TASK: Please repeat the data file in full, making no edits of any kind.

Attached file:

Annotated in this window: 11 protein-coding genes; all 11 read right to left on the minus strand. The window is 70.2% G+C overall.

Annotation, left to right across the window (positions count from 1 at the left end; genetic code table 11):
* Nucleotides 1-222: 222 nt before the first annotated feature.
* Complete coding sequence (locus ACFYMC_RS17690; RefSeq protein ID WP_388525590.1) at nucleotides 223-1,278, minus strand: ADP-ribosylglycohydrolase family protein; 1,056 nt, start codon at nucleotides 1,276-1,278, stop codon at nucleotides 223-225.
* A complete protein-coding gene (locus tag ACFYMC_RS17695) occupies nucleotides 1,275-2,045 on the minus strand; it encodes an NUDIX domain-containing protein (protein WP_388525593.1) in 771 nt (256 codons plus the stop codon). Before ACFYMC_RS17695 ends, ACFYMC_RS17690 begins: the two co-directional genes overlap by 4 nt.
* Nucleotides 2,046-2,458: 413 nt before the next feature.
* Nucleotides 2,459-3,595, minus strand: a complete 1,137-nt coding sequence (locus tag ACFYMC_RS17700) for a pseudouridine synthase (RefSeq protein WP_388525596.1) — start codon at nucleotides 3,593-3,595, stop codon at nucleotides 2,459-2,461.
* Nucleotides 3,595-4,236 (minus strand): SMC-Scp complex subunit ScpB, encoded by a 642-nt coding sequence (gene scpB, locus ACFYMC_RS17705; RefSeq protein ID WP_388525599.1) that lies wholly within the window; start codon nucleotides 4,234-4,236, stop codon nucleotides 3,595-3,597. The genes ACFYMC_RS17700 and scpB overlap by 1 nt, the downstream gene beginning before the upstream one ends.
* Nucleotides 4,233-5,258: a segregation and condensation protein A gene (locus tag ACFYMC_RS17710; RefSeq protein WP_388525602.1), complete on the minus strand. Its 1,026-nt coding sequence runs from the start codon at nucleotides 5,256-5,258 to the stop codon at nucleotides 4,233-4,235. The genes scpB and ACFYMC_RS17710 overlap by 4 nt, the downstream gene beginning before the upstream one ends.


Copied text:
Annotated in this window: 11 protein-coding genes; all 11 read right to left on the minus strand. The window is 70.2% G+C overall.

Annotation, left to right across the window (positions count from 1 at the left end; genetic code table 11):
* Nucleotides 1-222: 222 nt before the first annotated feature.
* Complete coding sequence (locus ACFYMC_RS17690; RefSeq protein ID WP_388525590.1) at nucleotides 223-1,278, minus strand: ADP-ribosylglycohydrolase family protein; 1,056 nt, start codon at nucleotides 1,276-1,278, stop codon at nucleotides 223-225.
* A complete protein-coding gene (locus tag ACFYMC_RS17695) occupies nucleotides 1,275-2,045 on the minus strand; it encodes an NUDIX domain-containing protein (protein WP_388525593.1) in 771 nt (256 codons plus the stop codon). Before ACFYMC_RS17695 ends, ACFYMC_RS17690 begins: the two co-directional genes overlap by 4 nt.
* Nucleotides 2,046-2,458: 413 nt before the next feature.
* Nucleotides 2,459-3,595, minus strand: a complete 1,137-nt coding sequence (locus tag ACFYMC_RS17700) for a pseudouridine synthase (RefSeq protein WP_388525596.1) — start codon at nucleotides 3,593-3,595, stop codon at nucleotides 2,459-2,461.
* Nucleotides 3,595-4,236 (minus strand): SMC-Scp complex subunit ScpB, encoded by a 642-nt coding sequence (gene scpB, locus ACFYMC_RS17705; RefSeq protein ID WP_388525599.1) that lies wholly within the window; start codon nucleotides 4,234-4,236, stop codon nucleotides 3,595-3,597. The genes ACFYMC_RS17700 and scpB overlap by 1 nt, the downstream gene beginning before the upstream one ends.
* Nucleotides 4,233-5,258: a segregation and condensation protein A gene (locus tag ACFYMC_RS17710; RefSeq protein WP_388525602.1), complete on the minus strand. Its 1,026-nt coding sequence runs from the start codon at nucleotides 5,256-5,258 to the stop codon at nucleotides 4,233-4,235. The genes scpB and ACFYMC_RS17710 overlap by 4 nt, the downstream gene beginning before the upstream one ends.